During World War II, Mansfield born Mabel Humby noticed that the German Prisoners of War held locally were going pretty hungry. Granted, they were “the enemy”, but she also knew they were human, and she felt increasingly sorry for them, as they did their daily work, yellow diamonds sewn on to their uniforms. Rationing meant she had little to give her own family, but nevertheless, she managed to save some food, which she gave to prisoners she saw.
Decades later, Mabel’s family were in crisis themselves. They were miners, and the miner’s strike of the 1980’s meant they themselves often went hungry. News of their situation gradually filtered over to Europe, and one day the family were astonished to receive a food parcel, the first of many, containing necessities and luxuries, including venison.
The families of the POWs Mabel had fed had never forgotten her kindness, and when they realised her family was in need, they took action to help. War kills people, but not humanity.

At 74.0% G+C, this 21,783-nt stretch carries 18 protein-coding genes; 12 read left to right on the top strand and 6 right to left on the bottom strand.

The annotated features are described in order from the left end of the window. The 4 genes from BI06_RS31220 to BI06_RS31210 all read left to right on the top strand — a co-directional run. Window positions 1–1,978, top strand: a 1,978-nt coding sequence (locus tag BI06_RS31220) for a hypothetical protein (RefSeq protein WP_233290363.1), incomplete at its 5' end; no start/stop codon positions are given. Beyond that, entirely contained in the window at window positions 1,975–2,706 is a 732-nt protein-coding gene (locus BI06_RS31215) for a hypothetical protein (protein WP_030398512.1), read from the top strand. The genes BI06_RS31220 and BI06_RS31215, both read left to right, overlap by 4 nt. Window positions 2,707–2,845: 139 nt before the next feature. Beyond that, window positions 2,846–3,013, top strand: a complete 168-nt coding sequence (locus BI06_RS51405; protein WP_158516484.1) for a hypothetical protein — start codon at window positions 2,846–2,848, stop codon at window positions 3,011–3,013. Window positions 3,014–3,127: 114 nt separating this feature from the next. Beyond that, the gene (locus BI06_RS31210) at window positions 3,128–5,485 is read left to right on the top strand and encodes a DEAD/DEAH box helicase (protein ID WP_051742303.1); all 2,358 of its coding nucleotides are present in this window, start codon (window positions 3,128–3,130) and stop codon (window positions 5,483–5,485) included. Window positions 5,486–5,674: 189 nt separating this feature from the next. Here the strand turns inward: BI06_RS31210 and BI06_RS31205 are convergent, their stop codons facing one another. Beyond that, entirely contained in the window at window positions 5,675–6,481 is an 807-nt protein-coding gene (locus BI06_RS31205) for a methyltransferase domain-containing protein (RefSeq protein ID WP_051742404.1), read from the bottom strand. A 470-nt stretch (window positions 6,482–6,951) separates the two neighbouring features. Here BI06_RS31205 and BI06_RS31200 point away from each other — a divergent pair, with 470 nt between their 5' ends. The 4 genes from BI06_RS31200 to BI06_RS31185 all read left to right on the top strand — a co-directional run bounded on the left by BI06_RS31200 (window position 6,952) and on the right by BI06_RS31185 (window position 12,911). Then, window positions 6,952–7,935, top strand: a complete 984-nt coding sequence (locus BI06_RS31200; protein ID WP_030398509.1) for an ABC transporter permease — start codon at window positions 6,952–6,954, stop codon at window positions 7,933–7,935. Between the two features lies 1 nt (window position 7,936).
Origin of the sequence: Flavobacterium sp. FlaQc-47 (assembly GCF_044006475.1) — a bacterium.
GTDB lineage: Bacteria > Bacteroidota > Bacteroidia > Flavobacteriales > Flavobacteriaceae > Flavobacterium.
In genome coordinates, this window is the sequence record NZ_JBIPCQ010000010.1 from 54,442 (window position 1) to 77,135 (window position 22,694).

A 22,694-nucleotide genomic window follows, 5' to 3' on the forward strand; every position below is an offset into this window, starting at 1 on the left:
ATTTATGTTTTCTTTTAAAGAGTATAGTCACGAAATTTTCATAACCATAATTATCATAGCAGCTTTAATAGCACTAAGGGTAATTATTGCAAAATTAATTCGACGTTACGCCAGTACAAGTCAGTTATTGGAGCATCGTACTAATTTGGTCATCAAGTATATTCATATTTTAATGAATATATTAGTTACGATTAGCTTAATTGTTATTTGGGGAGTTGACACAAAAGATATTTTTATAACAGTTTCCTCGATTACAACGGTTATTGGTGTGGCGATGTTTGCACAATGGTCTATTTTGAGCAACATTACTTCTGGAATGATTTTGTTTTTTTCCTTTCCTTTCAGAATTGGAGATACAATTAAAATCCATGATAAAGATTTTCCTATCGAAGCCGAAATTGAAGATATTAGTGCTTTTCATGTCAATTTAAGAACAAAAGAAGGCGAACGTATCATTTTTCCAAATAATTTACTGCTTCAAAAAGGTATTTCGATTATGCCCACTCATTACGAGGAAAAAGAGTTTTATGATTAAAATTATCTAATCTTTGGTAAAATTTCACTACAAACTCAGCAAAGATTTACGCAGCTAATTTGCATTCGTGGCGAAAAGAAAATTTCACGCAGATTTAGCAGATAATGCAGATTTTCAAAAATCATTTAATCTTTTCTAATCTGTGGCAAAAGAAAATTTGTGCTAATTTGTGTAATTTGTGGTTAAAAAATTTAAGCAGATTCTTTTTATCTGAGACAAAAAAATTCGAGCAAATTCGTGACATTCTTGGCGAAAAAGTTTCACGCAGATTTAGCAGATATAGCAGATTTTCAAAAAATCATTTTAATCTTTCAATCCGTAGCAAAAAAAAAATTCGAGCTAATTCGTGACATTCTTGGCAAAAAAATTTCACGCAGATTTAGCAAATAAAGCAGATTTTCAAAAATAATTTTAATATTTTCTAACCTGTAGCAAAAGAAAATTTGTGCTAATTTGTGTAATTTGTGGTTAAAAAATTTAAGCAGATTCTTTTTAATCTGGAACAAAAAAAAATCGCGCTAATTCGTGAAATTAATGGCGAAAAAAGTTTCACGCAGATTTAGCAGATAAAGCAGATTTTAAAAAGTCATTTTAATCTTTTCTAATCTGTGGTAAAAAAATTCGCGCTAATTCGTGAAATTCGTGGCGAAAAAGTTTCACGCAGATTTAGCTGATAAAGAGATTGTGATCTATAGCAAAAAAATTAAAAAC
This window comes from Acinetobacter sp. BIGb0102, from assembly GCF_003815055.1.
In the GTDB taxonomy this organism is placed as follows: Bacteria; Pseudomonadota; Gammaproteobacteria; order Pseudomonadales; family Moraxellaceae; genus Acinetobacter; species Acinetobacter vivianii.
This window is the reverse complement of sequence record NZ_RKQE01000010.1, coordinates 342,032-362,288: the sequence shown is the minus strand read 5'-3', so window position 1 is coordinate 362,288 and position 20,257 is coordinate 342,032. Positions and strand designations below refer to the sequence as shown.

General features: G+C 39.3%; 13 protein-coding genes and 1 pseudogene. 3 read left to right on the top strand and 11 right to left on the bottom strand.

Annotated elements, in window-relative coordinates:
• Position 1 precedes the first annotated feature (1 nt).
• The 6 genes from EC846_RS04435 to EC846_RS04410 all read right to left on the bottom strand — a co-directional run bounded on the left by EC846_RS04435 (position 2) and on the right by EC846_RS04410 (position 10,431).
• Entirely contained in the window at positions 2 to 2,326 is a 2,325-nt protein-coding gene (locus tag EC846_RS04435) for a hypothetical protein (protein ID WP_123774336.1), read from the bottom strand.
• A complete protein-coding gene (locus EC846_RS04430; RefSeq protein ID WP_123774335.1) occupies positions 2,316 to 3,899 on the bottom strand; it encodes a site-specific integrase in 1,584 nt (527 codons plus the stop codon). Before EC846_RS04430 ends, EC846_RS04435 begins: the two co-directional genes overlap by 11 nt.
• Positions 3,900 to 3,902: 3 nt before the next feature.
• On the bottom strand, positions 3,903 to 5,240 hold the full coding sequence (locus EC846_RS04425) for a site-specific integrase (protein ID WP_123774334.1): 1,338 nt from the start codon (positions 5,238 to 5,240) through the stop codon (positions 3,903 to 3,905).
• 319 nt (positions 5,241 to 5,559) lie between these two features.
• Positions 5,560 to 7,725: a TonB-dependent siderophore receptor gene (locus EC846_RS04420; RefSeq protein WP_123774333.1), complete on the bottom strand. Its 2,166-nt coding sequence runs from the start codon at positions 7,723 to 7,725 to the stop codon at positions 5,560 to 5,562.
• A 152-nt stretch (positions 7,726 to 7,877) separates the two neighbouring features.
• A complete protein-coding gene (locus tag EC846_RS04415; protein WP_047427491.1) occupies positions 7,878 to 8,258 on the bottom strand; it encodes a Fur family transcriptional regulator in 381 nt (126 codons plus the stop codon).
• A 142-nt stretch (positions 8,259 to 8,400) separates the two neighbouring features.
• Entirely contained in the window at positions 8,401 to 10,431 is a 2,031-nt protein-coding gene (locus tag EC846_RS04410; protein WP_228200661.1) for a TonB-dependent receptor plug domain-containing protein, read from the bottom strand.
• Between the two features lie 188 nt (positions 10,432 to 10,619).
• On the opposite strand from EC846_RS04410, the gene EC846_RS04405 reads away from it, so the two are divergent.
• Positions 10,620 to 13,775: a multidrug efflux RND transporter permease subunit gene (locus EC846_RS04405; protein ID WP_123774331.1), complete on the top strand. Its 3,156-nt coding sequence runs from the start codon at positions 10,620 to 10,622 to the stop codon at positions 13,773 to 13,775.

This is just one of the lovely stories I was told by the wonderful Forest Town WI, whom I gave a Patchwork Lives talk for last night. They were so welcoming and hospitable, and I had a great time. After weeks of feeling trapped, filling in funding applications, this was the perfect experience to remind me that I love my job.
We talked about the need for role models, and how older-generations having been slightly disenfranchised by a growing tendency to see them as a problem, rather than invaluable contributors able to teach the young about life. This is part of the reason for Patchwork Lives. And gradually, word is getting around. We’ll be announcing more tour dates soon.
So I give you today’s “Inspiring Woman”: the humanitarian, Mabel Humby.